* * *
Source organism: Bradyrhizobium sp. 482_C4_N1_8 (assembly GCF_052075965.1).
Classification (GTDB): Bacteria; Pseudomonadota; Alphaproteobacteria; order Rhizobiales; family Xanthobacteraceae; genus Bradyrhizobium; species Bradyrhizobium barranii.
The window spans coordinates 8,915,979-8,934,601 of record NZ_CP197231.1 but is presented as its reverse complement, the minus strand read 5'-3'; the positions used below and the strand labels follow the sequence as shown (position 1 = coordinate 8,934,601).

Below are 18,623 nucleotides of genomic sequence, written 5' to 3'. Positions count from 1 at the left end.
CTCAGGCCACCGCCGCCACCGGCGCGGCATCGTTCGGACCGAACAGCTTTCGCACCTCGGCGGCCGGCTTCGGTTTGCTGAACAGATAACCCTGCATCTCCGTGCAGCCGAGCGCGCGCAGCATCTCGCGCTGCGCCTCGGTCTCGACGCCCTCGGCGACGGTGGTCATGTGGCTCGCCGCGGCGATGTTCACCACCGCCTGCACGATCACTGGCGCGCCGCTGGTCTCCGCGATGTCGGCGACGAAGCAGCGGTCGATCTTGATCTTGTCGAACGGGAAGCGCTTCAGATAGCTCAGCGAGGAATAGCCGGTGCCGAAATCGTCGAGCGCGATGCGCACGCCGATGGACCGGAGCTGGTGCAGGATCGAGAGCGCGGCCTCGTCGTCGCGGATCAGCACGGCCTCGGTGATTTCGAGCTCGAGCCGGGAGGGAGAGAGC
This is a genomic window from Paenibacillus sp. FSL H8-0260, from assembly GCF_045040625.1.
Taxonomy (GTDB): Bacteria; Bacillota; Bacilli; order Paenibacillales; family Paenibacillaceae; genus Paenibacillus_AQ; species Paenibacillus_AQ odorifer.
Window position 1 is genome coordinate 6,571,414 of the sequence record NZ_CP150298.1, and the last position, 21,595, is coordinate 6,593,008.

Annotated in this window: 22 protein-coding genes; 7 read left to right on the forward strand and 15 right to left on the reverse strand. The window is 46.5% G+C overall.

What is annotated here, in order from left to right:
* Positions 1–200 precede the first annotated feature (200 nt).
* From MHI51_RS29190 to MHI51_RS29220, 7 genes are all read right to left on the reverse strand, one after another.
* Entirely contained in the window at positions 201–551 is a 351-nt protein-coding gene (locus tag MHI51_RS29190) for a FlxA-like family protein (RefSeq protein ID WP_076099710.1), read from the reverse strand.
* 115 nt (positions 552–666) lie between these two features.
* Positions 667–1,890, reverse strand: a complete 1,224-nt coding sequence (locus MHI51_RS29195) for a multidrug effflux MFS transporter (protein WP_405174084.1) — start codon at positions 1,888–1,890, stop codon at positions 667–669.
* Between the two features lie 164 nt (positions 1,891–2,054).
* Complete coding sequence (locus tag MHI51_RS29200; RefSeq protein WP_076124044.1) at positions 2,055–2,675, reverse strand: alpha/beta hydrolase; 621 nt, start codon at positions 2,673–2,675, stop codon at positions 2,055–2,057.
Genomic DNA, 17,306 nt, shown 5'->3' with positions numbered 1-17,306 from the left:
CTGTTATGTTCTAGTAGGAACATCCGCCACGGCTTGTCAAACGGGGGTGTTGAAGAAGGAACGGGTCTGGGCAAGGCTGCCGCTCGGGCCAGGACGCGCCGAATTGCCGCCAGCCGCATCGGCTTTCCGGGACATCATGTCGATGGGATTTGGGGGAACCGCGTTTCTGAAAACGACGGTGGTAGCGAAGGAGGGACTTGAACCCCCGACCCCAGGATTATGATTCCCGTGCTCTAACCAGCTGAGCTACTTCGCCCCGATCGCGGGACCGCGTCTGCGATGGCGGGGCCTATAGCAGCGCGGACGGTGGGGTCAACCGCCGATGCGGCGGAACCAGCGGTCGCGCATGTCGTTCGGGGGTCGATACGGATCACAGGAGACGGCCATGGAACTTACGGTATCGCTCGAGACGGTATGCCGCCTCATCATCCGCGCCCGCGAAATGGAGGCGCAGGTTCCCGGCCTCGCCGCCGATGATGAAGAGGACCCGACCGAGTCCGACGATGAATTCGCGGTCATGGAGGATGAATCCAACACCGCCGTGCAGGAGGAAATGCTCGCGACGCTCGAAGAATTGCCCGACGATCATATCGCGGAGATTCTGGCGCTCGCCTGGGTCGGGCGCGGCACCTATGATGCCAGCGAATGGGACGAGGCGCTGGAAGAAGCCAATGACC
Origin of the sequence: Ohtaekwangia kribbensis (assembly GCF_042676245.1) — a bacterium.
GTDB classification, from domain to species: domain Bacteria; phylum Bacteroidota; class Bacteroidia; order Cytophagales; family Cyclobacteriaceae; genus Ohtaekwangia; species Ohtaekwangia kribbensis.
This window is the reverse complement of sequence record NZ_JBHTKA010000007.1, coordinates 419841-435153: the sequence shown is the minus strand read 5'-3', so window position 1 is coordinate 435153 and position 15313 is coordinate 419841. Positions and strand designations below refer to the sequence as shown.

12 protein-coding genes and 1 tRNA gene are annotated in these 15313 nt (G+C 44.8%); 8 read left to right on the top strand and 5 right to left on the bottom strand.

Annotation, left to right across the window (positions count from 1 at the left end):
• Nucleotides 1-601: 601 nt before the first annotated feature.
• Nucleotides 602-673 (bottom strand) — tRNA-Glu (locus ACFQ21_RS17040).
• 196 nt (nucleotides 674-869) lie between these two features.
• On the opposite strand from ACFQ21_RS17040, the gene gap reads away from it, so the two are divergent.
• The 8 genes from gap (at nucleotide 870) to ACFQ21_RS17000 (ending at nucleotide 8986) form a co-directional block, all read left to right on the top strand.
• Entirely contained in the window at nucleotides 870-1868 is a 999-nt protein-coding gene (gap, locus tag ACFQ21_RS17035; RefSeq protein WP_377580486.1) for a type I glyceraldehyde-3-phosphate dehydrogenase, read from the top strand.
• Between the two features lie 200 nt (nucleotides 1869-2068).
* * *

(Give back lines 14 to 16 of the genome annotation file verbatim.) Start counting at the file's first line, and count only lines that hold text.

* 115 nt (positions 552–666) lie between these two features.
* Positions 667–1,890, reverse strand: a complete 1,224-nt coding sequence (locus MHI51_RS29195) for a multidrug effflux MFS transporter (protein WP_405174084.1) — start codon at positions 1,888–1,890, stop codon at positions 667–669.
* Between the two features lie 164 nt (positions 1,891–2,054).